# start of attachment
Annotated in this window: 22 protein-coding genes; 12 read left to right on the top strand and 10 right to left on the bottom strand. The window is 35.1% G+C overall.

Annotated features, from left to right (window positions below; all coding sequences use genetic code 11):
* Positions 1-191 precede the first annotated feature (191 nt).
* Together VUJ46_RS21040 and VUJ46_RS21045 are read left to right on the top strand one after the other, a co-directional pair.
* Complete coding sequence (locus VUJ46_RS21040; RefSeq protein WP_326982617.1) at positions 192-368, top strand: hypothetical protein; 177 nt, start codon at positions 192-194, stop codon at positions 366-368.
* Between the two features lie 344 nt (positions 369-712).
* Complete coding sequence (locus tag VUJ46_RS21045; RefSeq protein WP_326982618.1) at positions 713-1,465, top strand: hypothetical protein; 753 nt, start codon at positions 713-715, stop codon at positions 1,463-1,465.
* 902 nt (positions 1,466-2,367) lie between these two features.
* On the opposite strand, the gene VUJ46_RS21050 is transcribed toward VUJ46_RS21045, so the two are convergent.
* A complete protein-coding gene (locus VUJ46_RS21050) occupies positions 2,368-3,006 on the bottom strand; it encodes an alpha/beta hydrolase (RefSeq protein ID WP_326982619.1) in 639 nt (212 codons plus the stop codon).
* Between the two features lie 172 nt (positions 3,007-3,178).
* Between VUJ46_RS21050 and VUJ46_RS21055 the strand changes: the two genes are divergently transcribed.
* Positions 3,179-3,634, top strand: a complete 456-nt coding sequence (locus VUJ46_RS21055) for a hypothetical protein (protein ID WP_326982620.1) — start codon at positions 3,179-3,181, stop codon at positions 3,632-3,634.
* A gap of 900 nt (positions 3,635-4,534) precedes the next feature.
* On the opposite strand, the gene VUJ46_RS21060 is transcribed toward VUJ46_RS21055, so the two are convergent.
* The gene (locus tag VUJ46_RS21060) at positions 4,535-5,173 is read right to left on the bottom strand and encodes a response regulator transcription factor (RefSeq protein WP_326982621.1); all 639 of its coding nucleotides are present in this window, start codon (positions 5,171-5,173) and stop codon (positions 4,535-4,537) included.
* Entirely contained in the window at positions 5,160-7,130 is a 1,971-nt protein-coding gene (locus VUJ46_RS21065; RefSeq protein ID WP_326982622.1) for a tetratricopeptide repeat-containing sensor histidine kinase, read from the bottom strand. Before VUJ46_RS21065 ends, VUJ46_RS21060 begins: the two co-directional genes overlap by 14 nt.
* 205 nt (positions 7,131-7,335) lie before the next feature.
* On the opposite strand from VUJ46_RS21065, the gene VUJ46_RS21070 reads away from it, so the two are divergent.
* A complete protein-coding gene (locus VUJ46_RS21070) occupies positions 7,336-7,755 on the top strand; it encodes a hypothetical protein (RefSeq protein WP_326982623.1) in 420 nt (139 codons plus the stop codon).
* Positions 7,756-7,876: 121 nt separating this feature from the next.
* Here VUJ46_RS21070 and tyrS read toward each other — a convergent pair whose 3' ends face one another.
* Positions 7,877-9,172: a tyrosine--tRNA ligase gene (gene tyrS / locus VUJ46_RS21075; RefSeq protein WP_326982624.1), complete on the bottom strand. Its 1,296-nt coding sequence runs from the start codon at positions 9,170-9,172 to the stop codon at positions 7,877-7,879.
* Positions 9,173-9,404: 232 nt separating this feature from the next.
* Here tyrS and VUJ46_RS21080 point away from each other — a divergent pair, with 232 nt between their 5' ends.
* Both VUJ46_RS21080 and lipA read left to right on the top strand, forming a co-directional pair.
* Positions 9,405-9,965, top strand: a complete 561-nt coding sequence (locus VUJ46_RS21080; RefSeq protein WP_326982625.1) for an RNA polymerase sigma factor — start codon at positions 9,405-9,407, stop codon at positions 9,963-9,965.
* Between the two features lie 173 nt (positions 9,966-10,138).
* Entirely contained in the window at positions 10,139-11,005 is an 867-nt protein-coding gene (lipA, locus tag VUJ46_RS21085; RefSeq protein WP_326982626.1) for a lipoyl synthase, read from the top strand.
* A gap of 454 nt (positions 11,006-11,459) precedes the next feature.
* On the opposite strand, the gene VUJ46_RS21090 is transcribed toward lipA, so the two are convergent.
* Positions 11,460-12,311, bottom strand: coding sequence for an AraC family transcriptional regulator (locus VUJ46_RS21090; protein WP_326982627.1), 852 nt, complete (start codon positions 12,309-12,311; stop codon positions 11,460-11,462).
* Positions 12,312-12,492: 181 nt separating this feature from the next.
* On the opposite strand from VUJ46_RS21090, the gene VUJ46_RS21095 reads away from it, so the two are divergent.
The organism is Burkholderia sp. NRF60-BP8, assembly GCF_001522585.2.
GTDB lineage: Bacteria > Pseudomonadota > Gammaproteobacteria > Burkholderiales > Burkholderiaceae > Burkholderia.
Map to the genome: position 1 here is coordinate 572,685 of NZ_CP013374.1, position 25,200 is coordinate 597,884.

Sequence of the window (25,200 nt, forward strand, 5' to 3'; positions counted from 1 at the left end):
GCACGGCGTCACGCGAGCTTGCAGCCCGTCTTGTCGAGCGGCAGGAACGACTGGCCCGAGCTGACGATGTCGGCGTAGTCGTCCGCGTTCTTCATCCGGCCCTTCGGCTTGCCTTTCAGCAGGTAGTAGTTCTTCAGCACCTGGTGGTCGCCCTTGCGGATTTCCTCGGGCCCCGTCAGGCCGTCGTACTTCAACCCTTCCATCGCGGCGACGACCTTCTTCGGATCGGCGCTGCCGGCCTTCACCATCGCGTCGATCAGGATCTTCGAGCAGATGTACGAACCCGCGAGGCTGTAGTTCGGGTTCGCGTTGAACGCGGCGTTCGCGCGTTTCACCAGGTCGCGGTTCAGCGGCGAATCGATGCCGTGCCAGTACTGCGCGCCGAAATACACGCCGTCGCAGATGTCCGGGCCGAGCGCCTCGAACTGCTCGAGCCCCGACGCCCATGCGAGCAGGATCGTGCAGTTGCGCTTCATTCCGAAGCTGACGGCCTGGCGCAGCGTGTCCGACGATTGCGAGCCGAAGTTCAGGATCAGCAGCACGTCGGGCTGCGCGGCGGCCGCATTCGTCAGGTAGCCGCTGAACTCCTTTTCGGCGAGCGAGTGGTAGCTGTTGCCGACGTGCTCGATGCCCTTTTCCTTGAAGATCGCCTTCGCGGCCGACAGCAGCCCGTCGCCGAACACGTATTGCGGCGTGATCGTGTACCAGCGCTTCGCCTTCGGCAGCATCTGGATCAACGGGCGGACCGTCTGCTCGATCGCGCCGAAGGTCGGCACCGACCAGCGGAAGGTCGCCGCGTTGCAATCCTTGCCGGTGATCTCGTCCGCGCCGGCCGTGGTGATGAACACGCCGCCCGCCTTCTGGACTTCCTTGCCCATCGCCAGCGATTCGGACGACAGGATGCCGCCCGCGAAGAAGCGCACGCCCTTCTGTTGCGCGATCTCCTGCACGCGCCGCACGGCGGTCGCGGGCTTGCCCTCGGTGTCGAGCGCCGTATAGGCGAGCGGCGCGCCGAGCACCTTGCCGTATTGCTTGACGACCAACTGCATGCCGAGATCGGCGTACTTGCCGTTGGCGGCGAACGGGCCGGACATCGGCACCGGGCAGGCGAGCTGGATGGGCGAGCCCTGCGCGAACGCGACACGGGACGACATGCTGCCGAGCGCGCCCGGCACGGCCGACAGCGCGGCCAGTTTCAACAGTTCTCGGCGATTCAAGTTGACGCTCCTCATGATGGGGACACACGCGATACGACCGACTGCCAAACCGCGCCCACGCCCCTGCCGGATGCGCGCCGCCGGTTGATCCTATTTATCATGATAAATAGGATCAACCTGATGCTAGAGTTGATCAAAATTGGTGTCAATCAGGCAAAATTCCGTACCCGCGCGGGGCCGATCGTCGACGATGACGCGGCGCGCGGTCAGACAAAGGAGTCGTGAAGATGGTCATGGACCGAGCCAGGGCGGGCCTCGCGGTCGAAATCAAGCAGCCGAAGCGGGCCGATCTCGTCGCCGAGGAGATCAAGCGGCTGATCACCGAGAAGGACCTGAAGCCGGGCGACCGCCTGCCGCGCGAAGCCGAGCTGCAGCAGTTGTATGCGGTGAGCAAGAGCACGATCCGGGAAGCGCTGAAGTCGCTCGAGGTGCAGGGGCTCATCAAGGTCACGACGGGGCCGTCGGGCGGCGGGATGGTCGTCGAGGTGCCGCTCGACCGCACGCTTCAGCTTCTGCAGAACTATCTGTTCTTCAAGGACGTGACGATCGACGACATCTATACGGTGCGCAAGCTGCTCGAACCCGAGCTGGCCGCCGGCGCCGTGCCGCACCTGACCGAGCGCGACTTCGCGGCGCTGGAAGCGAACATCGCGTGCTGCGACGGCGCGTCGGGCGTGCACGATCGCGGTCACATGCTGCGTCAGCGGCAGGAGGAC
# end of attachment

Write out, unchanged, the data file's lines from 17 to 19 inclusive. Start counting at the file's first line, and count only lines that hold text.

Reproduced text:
* Entirely contained in the window at positions 5,160-7,130 is a 1,971-nt protein-coding gene (locus VUJ46_RS21065; RefSeq protein ID WP_326982622.1) for a tetratricopeptide repeat-containing sensor histidine kinase, read from the bottom strand. Before VUJ46_RS21065 ends, VUJ46_RS21060 begins: the two co-directional genes overlap by 14 nt.
* 205 nt (positions 7,131-7,335) lie before the next feature.
* On the opposite strand from VUJ46_RS21065, the gene VUJ46_RS21070 reads away from it, so the two are divergent.